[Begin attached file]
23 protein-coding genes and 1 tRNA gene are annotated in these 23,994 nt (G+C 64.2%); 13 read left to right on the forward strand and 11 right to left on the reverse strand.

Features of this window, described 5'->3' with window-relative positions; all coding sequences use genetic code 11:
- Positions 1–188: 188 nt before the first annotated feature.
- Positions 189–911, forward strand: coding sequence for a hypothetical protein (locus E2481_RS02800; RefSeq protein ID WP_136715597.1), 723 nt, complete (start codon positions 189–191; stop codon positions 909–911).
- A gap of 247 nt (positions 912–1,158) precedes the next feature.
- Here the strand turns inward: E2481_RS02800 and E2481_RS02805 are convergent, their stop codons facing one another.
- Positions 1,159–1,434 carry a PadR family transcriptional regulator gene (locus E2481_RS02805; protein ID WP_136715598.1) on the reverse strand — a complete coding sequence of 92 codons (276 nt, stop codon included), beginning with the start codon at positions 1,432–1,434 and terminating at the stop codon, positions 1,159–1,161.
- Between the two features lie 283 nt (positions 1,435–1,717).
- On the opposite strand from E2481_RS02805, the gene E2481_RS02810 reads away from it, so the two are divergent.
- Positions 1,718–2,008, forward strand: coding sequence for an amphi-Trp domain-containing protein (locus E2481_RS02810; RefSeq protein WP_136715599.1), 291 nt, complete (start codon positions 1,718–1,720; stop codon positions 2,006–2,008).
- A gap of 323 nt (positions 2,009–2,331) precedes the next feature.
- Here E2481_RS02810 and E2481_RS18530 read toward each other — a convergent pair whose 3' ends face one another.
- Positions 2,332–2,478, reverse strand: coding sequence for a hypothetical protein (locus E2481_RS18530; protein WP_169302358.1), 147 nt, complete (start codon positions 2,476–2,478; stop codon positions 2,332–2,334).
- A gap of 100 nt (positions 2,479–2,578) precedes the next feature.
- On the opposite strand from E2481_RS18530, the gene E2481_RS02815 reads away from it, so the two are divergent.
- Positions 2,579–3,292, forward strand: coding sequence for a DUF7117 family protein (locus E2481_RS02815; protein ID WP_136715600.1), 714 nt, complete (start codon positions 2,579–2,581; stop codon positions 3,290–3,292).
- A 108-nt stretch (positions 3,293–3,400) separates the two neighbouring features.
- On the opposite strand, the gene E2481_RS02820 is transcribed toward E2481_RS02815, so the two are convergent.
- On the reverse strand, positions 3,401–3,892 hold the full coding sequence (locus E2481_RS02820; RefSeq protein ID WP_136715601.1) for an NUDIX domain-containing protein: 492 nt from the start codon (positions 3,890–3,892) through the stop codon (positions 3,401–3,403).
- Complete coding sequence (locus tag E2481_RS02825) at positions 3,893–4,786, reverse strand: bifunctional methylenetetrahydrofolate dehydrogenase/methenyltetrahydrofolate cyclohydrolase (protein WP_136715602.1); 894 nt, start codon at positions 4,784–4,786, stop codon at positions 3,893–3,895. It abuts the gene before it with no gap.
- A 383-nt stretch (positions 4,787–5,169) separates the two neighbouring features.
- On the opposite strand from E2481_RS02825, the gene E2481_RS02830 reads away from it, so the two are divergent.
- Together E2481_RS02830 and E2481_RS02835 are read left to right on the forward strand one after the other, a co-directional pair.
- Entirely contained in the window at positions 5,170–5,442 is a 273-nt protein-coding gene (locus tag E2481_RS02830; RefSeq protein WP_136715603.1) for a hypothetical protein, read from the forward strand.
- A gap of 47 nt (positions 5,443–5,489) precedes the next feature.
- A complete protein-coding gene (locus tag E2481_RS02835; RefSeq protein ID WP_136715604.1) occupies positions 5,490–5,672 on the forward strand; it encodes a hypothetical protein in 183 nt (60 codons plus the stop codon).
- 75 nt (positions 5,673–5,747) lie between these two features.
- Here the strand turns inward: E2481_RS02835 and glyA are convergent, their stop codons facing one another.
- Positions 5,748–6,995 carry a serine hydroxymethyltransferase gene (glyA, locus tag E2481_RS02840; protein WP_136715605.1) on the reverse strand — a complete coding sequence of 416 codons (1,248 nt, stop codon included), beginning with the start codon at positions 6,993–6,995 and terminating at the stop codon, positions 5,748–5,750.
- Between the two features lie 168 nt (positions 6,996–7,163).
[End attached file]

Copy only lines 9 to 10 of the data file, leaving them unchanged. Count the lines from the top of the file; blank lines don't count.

- On the opposite strand from E2481_RS02805, the gene E2481_RS02810 reads away from it, so the two are divergent.
- Positions 1,718–2,008, forward strand: coding sequence for an amphi-Trp domain-containing protein (locus E2481_RS02810; RefSeq protein WP_136715599.1), 291 nt, complete (start codon positions 1,718–1,720; stop codon positions 2,006–2,008).